Regularly visited by respected Cuban musicians and “soneros”, a type of traditional Cuban balladeer, regulars boast of having played with Company Segundo or Felix Valoy and discuss the intricate differences between “mambo”, “timba” and “salsa” long into the humid velvet nights.
3. Michifu: Best Place to Socialise in.
Meet the People of HavanaMany people have gone to Cuba and ended up falling in love with the island. Ernest Hemingway and Federico García Lorca certainly did.If, like them, you crave more authentic “vida cubana”, Michifu is well worth a visit. It’s definitely the best place for meeting the genuine “Habaneros” who will always be enthusiastic at welcoming an inquisitive holiday-maker. Here, you can see first-hand the undeniably open personalities and friendly natures of the people who live here. As it’s an extremely popular place to go for the locals of Havana Centro where it’s situated; it’s worth booking a table if you want to eat. The ambience and the food are both fantastic too.
All you have to do is read the reviews of the people that were sage enough to go there. TripAdvisor is full of overwhelming “excellent” reviews and five-star ratings. Praising the quality of the food, the friendliness of the staff, the surprisingly low prices, and the sincere warmth of the regulars who’ll give it their best shot at making sure you have a memorable evening there. There’s even a grand piano so that the bonhomie intertwines with the sonorous chocolate melodies that haunt every corner of this old city.
4. La Guarida: Fancy Rooftop Bar.
Best Views of Havana CentroIt’s easy to wax lyrical about the views in Havana. The history seeps from every once ornate, now crumbling façade and lurks in enticing alleyways where the scent from Gardenias and Butterfly Jasmine invades the air. The most attractive vantage point to survey all this living history is from La Guarida Rooftop Bar. Frequented by Hollywood’s a-listers; Madonna came for her birthday, Natalie Portman and Helen Hunt came once; then came back again, and Usher chose this location for his wedding ceremony. It’s not difficult to imagine why.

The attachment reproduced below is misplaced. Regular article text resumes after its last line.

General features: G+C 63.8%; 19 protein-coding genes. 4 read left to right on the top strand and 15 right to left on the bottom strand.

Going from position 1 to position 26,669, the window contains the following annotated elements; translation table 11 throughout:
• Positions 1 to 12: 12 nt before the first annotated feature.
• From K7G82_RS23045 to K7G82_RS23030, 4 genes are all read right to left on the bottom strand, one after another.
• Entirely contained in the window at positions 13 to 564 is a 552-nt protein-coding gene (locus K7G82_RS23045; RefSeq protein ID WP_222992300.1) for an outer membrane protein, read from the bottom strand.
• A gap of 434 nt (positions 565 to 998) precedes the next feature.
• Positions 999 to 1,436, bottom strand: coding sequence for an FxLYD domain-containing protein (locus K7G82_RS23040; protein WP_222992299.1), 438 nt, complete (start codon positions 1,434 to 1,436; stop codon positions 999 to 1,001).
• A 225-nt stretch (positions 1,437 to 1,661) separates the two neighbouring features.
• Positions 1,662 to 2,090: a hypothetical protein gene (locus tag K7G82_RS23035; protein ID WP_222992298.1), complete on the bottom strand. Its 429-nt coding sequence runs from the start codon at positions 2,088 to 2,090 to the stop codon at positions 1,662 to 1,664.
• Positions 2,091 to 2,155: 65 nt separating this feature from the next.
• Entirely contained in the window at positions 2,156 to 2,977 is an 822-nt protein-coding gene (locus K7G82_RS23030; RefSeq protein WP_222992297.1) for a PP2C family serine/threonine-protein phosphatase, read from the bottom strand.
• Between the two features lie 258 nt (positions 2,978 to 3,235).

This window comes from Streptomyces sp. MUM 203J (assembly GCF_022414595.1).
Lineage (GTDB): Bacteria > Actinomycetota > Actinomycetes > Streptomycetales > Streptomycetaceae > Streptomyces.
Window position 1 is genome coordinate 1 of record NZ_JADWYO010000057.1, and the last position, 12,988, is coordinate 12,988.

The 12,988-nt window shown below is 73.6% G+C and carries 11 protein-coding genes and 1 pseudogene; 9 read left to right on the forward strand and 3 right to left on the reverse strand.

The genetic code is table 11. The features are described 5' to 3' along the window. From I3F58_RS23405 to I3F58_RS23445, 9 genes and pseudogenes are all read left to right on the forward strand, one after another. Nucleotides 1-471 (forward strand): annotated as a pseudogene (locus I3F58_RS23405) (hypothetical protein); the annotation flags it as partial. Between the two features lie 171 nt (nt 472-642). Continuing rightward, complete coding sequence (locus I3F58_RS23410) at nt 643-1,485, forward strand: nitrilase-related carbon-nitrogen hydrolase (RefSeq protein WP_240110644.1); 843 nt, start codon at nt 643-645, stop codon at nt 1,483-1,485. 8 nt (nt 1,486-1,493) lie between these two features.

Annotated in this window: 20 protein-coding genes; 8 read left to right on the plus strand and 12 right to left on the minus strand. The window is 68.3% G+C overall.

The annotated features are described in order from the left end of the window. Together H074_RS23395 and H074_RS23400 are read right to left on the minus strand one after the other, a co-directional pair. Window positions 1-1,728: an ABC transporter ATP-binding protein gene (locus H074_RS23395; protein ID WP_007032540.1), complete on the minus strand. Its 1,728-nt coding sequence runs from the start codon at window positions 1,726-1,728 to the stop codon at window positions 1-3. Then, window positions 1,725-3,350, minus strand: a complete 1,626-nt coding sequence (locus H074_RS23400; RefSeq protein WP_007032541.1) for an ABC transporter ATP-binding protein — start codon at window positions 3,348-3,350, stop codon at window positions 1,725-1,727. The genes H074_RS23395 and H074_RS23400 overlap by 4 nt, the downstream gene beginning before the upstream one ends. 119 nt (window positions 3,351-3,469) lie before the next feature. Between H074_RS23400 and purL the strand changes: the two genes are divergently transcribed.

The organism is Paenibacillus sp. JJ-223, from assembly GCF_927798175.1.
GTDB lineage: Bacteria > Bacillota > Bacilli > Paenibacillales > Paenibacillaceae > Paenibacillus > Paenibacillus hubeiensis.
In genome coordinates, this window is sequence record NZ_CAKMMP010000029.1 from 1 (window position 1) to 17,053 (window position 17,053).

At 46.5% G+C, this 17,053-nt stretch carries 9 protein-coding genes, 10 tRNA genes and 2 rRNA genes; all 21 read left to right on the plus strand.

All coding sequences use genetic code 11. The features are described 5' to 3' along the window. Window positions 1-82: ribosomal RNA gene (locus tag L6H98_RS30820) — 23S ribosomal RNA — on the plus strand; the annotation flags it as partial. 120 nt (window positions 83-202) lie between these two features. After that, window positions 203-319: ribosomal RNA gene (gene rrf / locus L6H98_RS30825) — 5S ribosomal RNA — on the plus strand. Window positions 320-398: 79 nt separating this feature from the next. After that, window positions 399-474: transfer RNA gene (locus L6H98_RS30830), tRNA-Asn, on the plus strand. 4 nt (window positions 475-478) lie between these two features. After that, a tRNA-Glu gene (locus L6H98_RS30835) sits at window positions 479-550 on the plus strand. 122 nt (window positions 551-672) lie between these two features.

Wicker and velvet sofas beneath the vast open canopy of sky allow guests to recline and relax; with one of the bar’s specialist award-winning cocktails unique to La Guarida. Try “La Tomatina” or a “Lágrima Negra” while being cooled by the Atlantic breezes of the ocean nearby; and marvel at the 360-degree views of the Havana’s centre. Don’t board that aeroplane until you’ve savoured some of La Guarida’s glamour.
5. The Conga Room: Underground Fun.
Only in HavanaNever has the phrase “last but not least” been so strongly emphasised. In fact, for sheer clandestine class, it’s more “save the best till last”. Firstly, there’s more than a strong element of the mysterious about this bar. Dimly lit with alternative décor, no-one is even really 100% certain of this bar’s real name. Locals call it “Elegguá” or even “El Bar Sin Nombre” (The Bar With No Name). But whatever its name, it’s the kind of club you stumble across by accident at dusk while on route to somewhere else; and then end up watching the dawn with a group of new-found friends.
The dancing is intense, so the drinks flow freely. The air is thick with the smells of mint, lime and rum, Cuban petroleum; and the staff party as hard as the clientele. The “piece de resistance” of The Conga Room though, is the captivating Rumba. It’s genuine and authentic, not the diluted choreographies packaged together for tourists; and it must be seen to be correctly understood. Hypnotised and stupefied by the multi-coloured tapestry of African and Hispanic musical culture, the interwoven result is astounding; Cuban Rumba. The dancers, embracing every part of the folklore, brandish machetes and knives, and the audience stands beguiled and bewitched.
So much to do – so little time…
As Samuel Johnson eulogised London in 1777, exclaiming:
“When a man is tired of London, he is tired of life itself.”
In the 1930s Federico García Lorca quipped a Caribbean equivalent, famously stating:
“If I get lost, look for me in Havana.”
For however long your stay in Havana lasts, you’ll never sit idle in want of something to do. More often than not, tourists hear their departure gates announced over the airport PA System far too early for their liking.
Old Havana and Havana Centro act as a fascinating central points to explore. From which you can spiral outwards to all of Havana City; and thence to the rest of the island of Cuba. There are countless places to go; which are best left to other more detailed articles in order to do them justice. But if you seek some of the best establishments in “La Habana Vieja”; including all the essential ingredients which make Cuba what it is today. Music, dancing, cocktails, socialising, beauty, and an enchanting folklore, these five bars are the stand-outs.
Be sure you make them part of your trip before you’re wrenched away; back to alarm clocks, depressing weather forecasts and automated “mind the gaps”.